Wounded warriors speak at Greystone

Robin Griffiths speaks to children at Greystone Elementary while fellow Wounded Warriors Chris Smith, left, and Anthony Radetic listen on Oct. 22. (Reporter Photo/Jon Goering)

By KATIE HURST/ Staff Writer

GREYSTONE — When an improvised explosive device ripped through solider Chris Smith’s vehicle in Iraq, he lost his right leg from the knee down and what seemed like any future in athletics.

Since then, Smith has defeated the odds by running marathons, playing basketball and participating in the Greystone Golf Tournament Oct. 21-22.

“I’ve been playing golf since I was 7 and I’m just now getting back into it,” he said. “It gives me release from all the stuff I have to face everyday.”

On Oct. 22, third and fourth graders at Greystone Elementary got to meet Smith and two other injured soldiers and hear about their injuries, recovery and hope for the future.

Wes Steed, president of the Greystone Foundation,  said all three soldiers played in the golf tournament to benefit the Alabama National Guard Foundation and the Achilles Freedom Team. Having them speak to the children at the school was an added bonus, he said.

“We wanted to bring these guys to the school to bring awareness and for the kids to see true heroes,” he said. “We have the utmost respect for what they’ve done and sacrificed.”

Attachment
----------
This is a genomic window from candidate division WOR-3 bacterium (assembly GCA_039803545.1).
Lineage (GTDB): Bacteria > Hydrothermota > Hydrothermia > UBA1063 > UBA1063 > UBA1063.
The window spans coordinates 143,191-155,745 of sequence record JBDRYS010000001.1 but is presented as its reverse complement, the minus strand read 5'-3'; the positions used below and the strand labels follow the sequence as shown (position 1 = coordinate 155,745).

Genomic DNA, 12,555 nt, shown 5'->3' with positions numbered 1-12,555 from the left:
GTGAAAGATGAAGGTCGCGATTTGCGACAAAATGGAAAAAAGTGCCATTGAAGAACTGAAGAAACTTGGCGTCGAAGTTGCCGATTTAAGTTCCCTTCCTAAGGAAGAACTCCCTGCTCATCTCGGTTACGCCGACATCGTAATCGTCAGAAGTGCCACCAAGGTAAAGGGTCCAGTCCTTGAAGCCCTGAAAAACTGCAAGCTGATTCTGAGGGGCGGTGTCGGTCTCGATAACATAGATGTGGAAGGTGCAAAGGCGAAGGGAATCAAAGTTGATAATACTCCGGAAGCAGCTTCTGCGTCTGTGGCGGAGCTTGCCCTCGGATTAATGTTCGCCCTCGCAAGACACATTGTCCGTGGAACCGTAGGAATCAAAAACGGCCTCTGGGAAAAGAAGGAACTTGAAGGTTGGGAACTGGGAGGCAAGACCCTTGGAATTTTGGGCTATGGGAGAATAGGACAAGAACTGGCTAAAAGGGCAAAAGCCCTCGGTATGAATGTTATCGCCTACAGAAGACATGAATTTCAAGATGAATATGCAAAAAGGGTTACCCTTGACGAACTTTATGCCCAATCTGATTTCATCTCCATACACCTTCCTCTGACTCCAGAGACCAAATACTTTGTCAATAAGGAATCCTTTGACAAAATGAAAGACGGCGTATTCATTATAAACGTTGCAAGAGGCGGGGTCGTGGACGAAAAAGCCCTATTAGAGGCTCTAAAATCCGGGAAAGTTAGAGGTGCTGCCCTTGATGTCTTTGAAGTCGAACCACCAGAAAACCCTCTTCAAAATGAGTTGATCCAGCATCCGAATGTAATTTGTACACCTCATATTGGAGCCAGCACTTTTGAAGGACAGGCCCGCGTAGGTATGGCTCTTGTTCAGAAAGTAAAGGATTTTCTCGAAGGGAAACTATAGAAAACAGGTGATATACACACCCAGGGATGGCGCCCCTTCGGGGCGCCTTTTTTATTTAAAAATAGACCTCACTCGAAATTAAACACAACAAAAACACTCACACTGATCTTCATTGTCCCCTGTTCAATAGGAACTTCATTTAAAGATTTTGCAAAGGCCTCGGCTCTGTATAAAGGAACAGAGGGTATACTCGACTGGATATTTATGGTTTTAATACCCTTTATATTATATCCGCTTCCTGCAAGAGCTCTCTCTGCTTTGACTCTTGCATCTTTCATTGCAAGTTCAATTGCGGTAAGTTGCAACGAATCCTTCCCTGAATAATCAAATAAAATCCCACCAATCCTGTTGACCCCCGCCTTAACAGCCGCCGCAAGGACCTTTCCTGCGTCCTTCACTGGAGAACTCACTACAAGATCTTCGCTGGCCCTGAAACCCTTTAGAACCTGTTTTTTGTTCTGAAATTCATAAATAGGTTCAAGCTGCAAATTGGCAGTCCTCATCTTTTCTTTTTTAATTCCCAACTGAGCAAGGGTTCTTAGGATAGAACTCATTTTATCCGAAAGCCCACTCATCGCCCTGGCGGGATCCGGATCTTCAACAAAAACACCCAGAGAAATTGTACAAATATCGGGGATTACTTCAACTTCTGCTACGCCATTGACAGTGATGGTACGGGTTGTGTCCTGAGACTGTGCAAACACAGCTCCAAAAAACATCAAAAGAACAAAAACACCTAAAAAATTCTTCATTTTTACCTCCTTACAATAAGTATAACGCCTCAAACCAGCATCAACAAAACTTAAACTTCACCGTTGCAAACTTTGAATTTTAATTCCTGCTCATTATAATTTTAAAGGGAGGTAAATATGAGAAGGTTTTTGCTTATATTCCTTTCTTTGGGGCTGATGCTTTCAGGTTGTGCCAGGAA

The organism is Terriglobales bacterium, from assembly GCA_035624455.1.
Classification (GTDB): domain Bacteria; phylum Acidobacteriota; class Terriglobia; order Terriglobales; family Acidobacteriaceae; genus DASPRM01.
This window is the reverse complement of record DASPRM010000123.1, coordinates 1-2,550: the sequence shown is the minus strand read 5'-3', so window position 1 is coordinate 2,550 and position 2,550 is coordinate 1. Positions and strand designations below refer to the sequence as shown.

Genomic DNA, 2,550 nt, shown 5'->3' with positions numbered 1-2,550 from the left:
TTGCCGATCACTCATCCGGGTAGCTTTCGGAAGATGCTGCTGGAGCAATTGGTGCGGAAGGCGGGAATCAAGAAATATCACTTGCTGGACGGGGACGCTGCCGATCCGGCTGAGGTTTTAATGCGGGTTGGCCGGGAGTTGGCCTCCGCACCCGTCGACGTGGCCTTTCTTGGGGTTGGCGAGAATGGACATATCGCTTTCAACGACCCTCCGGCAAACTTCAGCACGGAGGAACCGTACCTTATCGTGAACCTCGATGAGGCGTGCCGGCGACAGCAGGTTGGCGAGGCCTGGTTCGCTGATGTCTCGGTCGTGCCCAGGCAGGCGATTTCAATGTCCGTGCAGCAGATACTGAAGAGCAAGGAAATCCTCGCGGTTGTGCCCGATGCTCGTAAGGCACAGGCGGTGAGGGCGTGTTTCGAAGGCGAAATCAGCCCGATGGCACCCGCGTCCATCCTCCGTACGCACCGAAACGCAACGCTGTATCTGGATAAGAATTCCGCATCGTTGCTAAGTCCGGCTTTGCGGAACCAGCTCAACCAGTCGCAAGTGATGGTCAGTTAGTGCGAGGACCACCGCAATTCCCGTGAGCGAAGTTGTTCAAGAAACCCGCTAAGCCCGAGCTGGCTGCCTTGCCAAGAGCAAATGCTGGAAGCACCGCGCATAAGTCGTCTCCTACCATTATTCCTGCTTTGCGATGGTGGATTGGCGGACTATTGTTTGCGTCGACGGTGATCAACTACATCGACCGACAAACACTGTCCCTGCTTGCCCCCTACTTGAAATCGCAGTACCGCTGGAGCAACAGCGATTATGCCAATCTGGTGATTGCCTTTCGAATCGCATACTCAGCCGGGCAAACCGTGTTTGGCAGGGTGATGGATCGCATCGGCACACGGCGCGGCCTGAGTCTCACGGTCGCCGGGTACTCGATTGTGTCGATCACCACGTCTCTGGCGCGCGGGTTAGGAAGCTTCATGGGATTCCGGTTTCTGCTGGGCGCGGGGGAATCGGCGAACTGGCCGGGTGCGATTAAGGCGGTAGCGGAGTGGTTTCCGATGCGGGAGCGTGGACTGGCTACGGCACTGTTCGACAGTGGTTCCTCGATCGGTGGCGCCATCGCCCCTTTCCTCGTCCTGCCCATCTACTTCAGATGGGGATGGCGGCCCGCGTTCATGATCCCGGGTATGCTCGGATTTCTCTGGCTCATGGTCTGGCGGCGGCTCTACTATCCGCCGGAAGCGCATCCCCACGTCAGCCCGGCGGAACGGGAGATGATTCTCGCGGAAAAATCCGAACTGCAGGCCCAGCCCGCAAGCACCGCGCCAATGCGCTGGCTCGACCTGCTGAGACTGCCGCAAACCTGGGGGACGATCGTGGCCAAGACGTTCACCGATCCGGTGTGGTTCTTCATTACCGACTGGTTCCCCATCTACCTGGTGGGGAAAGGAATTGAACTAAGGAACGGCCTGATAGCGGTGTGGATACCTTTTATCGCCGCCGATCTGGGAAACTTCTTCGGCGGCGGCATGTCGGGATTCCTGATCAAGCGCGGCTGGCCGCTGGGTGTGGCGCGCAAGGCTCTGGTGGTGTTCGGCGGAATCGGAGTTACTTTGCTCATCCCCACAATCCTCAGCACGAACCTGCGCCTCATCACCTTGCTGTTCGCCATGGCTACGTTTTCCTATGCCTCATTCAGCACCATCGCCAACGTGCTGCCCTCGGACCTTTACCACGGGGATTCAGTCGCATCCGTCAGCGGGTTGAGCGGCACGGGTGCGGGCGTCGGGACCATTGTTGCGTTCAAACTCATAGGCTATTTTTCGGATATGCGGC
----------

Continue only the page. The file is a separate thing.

After hearing about each of their injuries, students had the opportunity to ask questions. Robin Griffiths, whose elbow was fused after his arm was hit with a mortar during combat, answered the question, “Do you wish your injury never happened?”

Greystone Elementary students eagerly raise their hands to ask the Wounded Warriors a question during the presentation. (Reporter Photo/Jon Goering)

“What happened to me opened doors in my life, my life has gotten better,” he said. “But I wish it hadn’t happened because then I could still be in the Marine Corps with those guys in Afghanistan and Iraq. It’s just the most awesome job in the world, it really is.”

All three soldiers received a Purple Heart for their time serving overseas. Some are still receiving rehab treatments and are working with the Achilles Freedom Team to train for marathons and other athletic events, Steed said.

Smith said he enjoys speaking to students and sharing how he can now do things he never thought possible.

“I’ve always been intrigued by kids,” he said. “I’ve gotten comfortable with my injury, so I don’t mind them asking about it.  At first it was pretty scary. I surprise myself now with the things I’ve been able to do since.”